Resorting to extreme nationalism and military adventurism has always been a favourite way for the bourgeoisie to regulate internal problems. Although the Georgian president was triumphantly elected by 95% of the population in the wake of the "Rose Revolution" in the autumn of 2003 against the old "Soviet" leader Shevardnadze, he had problems getting re-elected at the beginning of 2008 despite the active support of the USA, having been discredited by his record of fraud and his autocratic way of ruling. This unconditional partisan of Washington took over a state which from its creation in 1991 had been a bridgehead for the USA's New World Order under Bush Senior. This probably led him to overestimate the support he could count on from the western powers in this latest adventure, especially the USA. For its part, Putin's Russia laid a trap into which Saakashvili fell head first, providing Moscow with an opportunity to flex its muscles and restore its authority in the Caucasus (which has been a real thorn in Russian's side for a long time); but this was essentially in response to the encirclement of Russia by NATO forces, which has been a reality since 1991. This encirclement reached an unacceptable level for Russia with the recent requests of Georgia and Ukraine to join NATO. And above all, Russia cannot tolerate the anti-missile shield due to be installed in Poland and the Czech Republic. Not without reason, Moscow sees these installations as being aimed not at Iran but at itself. Russia has taken advantage of the fact that the White House, whose military forces are bogged down in Iraq and Afghanistan, has its hands tied at the moment, and has launched this counter-offensive in the Caucasus, not that long after re-establishing - at considerable cost - its authority in the atrocious, murderous wars in Chechnya.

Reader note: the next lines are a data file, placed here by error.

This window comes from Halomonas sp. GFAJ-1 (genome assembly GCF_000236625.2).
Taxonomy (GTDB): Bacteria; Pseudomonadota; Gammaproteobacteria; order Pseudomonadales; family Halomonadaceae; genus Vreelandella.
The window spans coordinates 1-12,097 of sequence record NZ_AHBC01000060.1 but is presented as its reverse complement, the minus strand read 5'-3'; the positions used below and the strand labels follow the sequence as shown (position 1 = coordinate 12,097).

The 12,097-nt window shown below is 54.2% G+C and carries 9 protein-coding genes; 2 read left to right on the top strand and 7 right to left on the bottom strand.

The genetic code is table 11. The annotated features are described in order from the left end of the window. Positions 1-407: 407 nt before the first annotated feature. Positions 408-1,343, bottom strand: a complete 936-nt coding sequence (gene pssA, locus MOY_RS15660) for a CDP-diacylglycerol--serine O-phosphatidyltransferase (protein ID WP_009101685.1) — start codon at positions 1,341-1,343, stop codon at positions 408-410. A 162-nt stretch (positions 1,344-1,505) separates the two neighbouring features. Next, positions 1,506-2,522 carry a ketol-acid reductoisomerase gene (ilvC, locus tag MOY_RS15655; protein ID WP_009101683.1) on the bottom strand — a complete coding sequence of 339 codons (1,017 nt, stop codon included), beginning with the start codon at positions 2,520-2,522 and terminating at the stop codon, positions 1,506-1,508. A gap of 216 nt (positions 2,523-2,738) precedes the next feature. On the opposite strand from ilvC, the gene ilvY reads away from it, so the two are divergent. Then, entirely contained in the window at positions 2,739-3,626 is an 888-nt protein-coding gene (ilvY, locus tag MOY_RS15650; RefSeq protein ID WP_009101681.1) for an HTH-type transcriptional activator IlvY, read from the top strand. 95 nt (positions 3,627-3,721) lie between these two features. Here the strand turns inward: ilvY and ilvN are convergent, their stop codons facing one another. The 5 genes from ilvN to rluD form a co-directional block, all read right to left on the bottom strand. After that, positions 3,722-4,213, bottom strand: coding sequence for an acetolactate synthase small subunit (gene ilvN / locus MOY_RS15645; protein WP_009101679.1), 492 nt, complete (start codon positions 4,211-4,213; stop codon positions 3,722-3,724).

But the responsibility for this war doesn't only lie with the most direct protagonists. All the imperialist powers who are today shedding hypocritical tears about the fate of Georgia have blood on their hands, whether it's the USA in its two wars in the Gulf, or France with the role it played in the Rwandan genocide in 1994, or Germany which triggered the terrible war in the Balkans in 1992.

 

The masks are falling! It's clear that the end of the Cold War and of the old blocs has not brought any sign of an ‘era of peace and stability' in the world, whether we are looking at Africa, the Middle East, the Balkans or the Caucasus. The dismantling of the old Stalinist empire has only resulted in unleashing new imperialist appetites and a growing military chaos. Georgia has been a major strategic prize which has led many forces to court it over the last few years. Formerly a mere transit corridor for Russian oil from the Volga and the Urals in the Stalinist period, the Black Sea after 1989 became the royal road for exploiting the wealth of the Caspian sea. In the middle of this zone, Georgia has become a major crossroads for Caspian Sea oil and gas from Azerbaijan, Kazakhstan and Turkmenistan; since 2005, it has been traversed by 1,800 km of the BTC oil pipeline built under the direct patronage of the Americans and linking the Azeri port of Baku to the Turkish terminal at Ceyhan, passing through Tbilisi. This pipeline has by-passed Russia in transporting oil from the Caspian. For Moscow, there is the imminent threat of seeing Central Asia, which concentrates 5% of world reserves of oil and gas, emerge as an alternative to Russia in supplying Europe with gas. All the more so because the European Union is dreaming of building a 330 km gas pipeline, baptised Nabucco, parallel to the BTC oil pipeline and directly linking the gas fields of Iran and Azerbaijan to Europe via Turkey. Meanwhile Russia, whose new president Medvedev is a former boss of Gazprom, is planning to respond by setting up a gigantic rival project which will reach Europe via the Black Sea, at an estimated cost of 20 billion dollars.

Towards a new cold war?